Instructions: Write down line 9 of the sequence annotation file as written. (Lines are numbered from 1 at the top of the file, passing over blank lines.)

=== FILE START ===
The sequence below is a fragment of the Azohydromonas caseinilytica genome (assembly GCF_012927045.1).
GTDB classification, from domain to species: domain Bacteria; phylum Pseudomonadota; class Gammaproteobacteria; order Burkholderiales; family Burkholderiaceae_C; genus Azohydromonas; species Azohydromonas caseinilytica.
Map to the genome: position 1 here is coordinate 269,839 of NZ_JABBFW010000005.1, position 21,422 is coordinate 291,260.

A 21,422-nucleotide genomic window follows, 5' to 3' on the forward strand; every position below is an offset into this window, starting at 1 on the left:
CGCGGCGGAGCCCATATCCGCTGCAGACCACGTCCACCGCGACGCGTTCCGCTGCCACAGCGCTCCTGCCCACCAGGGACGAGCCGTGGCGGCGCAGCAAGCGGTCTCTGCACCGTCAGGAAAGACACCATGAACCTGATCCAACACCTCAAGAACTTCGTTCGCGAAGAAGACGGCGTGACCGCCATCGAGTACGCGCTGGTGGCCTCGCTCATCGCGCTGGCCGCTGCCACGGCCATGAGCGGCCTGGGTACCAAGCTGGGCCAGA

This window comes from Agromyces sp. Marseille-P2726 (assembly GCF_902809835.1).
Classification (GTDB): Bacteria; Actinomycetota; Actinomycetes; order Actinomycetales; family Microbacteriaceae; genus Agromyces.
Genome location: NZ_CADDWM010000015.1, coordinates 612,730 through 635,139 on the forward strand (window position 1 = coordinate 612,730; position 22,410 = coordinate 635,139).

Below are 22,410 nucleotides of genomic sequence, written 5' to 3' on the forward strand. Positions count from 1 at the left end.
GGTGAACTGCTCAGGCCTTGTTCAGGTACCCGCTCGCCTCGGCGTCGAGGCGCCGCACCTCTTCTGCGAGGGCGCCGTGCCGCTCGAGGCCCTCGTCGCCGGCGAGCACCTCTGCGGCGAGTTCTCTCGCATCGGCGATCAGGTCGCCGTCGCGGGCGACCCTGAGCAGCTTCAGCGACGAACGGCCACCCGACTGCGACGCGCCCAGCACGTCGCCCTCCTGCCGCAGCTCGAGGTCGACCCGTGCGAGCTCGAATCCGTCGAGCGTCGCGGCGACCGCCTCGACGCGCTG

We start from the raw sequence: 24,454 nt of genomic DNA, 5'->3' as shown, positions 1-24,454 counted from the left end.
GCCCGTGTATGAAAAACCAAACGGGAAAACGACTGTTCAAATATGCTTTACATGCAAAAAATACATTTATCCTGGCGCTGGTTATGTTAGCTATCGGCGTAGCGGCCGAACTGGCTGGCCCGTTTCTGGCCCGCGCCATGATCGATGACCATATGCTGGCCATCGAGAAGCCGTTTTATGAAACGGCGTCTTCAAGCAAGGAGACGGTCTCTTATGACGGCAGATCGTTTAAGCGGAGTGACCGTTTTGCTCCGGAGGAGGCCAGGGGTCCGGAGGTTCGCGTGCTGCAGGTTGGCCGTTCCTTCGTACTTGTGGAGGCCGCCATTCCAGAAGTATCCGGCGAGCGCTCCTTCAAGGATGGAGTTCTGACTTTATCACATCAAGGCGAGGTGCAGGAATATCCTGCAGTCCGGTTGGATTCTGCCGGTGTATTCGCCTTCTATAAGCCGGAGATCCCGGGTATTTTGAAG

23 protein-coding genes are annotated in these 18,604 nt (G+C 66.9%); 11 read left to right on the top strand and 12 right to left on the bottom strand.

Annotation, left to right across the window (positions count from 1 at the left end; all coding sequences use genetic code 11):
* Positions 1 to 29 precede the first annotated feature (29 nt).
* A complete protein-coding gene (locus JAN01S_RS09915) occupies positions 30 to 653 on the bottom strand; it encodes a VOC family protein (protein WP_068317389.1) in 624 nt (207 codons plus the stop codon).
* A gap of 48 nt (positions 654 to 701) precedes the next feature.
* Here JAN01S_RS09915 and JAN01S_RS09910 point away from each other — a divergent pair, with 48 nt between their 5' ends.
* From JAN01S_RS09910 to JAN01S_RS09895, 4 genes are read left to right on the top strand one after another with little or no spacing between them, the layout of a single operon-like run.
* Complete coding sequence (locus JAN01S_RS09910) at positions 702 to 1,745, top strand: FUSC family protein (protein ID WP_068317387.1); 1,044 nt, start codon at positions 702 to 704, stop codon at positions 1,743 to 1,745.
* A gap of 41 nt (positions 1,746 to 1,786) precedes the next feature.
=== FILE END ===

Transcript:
Below are 22,410 nucleotides of genomic sequence, written 5' to 3' on the forward strand. Positions count from 1 at the left end.